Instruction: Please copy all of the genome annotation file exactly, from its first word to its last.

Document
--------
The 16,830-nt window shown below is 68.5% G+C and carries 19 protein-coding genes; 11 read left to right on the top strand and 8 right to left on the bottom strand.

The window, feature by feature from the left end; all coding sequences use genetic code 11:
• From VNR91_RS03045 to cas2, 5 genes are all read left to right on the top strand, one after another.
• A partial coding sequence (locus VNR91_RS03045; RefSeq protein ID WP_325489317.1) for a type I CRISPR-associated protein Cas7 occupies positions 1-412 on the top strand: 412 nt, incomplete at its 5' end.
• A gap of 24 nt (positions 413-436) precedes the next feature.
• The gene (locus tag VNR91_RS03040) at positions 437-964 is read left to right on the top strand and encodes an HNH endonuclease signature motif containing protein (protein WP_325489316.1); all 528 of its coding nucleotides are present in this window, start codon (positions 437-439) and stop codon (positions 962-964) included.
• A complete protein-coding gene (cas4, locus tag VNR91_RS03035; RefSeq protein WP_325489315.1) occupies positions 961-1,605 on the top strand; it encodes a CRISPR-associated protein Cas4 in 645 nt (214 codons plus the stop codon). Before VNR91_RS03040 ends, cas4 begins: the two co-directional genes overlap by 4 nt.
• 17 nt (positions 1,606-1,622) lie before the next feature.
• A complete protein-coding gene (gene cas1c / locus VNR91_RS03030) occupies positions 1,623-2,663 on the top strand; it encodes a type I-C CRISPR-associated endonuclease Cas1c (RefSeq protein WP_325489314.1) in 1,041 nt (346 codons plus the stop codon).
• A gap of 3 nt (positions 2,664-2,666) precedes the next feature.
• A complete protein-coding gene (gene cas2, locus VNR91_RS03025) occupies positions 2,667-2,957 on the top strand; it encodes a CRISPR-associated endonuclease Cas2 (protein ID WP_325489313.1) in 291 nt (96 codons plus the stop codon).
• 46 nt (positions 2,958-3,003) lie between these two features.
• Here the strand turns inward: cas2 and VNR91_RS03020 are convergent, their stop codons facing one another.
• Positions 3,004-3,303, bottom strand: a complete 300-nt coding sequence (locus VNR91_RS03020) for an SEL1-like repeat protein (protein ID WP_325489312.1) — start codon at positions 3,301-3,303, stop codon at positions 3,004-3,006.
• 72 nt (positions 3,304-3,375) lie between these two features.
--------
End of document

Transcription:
The 16,830-nt window shown below is 68.5% G+C and carries 19 protein-coding genes; 11 read left to right on the top strand and 8 right to left on the bottom strand.

The window, feature by feature from the left end; all coding sequences use genetic code 11:
• From VNR91_RS03045 to cas2, 5 genes are all read left to right on the top strand, one after another.
• A partial coding sequence (locus VNR91_RS03045; RefSeq protein ID WP_325489317.1) for a type I CRISPR-associated protein Cas7 occupies positions 1-412 on the top strand: 412 nt, incomplete at its 5' end.
• A gap of 24 nt (positions 413-436) precedes the next feature.
• The gene (locus tag VNR91_RS03040) at positions 437-964 is read left to right on the top strand and encodes an HNH endonuclease signature motif containing protein (protein WP_325489316.1); all 528 of its coding nucleotides are present in this window, start codon (positions 437-439) and stop codon (positions 962-964) included.
• A complete protein-coding gene (cas4, locus tag VNR91_RS03035; RefSeq protein WP_325489315.1) occupies positions 961-1,605 on the top strand; it encodes a CRISPR-associated protein Cas4 in 645 nt (214 codons plus the stop codon). Before VNR91_RS03040 ends, cas4 begins: the two co-directional genes overlap by 4 nt.
• 17 nt (positions 1,606-1,622) lie before the next feature.
• A complete protein-coding gene (gene cas1c / locus VNR91_RS03030) occupies positions 1,623-2,663 on the top strand; it encodes a type I-C CRISPR-associated endonuclease Cas1c (RefSeq protein WP_325489314.1) in 1,041 nt (346 codons plus the stop codon).
• A gap of 3 nt (positions 2,664-2,666) precedes the next feature.
• A complete protein-coding gene (gene cas2, locus VNR91_RS03025) occupies positions 2,667-2,957 on the top strand; it encodes a CRISPR-associated endonuclease Cas2 (protein ID WP_325489313.1) in 291 nt (96 codons plus the stop codon).
• 46 nt (positions 2,958-3,003) lie between these two features.
• Here the strand turns inward: cas2 and VNR91_RS03020 are convergent, their stop codons facing one another.
• Positions 3,004-3,303, bottom strand: a complete 300-nt coding sequence (locus VNR91_RS03020) for an SEL1-like repeat protein (protein ID WP_325489312.1) — start codon at positions 3,301-3,303, stop codon at positions 3,004-3,006.
• 72 nt (positions 3,304-3,375) lie between these two features.